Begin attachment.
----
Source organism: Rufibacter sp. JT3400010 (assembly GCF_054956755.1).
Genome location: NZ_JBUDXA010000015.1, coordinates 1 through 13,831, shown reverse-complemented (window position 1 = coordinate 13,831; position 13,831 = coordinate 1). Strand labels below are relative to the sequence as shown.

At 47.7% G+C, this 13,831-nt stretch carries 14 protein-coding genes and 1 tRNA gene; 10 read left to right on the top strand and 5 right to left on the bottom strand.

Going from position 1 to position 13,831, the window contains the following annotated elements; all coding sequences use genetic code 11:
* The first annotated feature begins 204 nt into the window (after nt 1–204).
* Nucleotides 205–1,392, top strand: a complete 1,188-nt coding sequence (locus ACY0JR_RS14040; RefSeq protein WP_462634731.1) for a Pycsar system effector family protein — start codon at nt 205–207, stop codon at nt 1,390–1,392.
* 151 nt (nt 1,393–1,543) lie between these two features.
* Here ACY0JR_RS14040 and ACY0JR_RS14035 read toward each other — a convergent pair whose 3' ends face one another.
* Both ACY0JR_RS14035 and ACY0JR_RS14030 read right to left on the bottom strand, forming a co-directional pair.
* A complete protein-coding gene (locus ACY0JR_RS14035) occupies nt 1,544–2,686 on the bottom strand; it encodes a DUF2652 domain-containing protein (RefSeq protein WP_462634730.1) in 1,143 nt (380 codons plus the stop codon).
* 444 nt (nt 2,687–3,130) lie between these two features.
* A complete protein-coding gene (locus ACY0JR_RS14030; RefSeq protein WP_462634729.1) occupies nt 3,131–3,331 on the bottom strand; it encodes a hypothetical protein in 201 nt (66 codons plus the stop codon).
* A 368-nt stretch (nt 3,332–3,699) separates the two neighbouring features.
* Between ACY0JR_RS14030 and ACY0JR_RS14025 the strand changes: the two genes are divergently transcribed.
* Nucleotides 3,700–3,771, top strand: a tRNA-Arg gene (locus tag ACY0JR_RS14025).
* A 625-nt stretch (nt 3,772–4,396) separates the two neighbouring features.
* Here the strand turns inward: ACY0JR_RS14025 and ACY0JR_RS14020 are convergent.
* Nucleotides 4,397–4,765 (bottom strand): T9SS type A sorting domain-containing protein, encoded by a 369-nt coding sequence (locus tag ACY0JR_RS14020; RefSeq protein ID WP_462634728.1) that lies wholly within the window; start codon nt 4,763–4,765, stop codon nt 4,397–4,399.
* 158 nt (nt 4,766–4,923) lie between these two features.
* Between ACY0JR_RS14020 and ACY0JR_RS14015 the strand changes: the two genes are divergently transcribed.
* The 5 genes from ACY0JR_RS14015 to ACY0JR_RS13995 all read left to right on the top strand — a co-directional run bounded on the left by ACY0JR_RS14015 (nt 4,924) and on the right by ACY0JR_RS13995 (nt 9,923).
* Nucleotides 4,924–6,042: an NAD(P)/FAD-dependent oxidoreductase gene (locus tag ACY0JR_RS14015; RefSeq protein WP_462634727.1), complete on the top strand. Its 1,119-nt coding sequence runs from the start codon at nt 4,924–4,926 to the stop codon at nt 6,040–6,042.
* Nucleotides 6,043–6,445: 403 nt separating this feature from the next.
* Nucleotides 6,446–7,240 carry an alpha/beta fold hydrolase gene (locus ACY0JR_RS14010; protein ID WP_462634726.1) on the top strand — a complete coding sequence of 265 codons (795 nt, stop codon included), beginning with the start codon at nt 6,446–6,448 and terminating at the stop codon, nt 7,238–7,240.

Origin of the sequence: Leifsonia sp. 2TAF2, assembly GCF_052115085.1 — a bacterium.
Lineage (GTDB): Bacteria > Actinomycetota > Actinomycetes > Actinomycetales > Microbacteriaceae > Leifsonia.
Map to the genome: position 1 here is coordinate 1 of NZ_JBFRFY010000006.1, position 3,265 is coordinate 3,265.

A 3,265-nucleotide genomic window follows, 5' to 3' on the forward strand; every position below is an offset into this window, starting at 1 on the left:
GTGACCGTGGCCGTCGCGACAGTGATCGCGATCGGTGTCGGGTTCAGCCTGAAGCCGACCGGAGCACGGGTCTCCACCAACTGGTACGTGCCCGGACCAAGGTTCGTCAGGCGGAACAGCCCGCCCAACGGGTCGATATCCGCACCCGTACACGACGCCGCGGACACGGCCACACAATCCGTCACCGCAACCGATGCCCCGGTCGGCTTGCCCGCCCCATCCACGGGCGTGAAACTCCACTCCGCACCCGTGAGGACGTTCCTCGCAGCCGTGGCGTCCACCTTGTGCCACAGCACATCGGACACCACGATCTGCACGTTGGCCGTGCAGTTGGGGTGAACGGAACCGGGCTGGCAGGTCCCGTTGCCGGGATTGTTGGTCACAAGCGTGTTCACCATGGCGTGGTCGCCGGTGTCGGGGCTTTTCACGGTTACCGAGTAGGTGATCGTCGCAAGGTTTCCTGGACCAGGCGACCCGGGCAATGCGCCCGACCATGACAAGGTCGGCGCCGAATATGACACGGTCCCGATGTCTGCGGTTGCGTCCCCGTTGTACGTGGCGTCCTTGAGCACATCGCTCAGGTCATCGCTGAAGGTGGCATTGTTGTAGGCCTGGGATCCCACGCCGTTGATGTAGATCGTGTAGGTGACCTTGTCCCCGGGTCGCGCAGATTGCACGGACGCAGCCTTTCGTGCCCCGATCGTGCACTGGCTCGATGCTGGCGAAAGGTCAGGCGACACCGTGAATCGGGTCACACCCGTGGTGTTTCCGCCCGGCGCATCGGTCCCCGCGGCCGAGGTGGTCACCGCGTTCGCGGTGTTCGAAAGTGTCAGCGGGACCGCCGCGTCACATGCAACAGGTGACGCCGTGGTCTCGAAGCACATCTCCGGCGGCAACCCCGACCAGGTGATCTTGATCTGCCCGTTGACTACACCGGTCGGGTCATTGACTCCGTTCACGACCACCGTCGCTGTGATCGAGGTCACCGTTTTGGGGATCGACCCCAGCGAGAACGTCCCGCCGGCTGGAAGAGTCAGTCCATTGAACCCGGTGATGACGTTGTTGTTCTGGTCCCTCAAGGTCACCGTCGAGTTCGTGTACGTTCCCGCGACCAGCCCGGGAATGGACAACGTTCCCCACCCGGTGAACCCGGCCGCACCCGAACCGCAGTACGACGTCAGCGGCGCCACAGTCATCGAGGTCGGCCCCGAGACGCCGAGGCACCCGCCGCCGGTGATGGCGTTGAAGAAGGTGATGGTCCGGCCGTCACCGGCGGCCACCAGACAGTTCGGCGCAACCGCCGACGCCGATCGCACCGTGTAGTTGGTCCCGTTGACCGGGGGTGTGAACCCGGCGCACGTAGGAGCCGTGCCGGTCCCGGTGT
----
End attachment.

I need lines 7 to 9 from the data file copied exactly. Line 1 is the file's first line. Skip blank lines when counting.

* 151 nt (nt 1,393–1,543) lie between these two features.
* Here ACY0JR_RS14040 and ACY0JR_RS14035 read toward each other — a convergent pair whose 3' ends face one another.
* Both ACY0JR_RS14035 and ACY0JR_RS14030 read right to left on the bottom strand, forming a co-directional pair.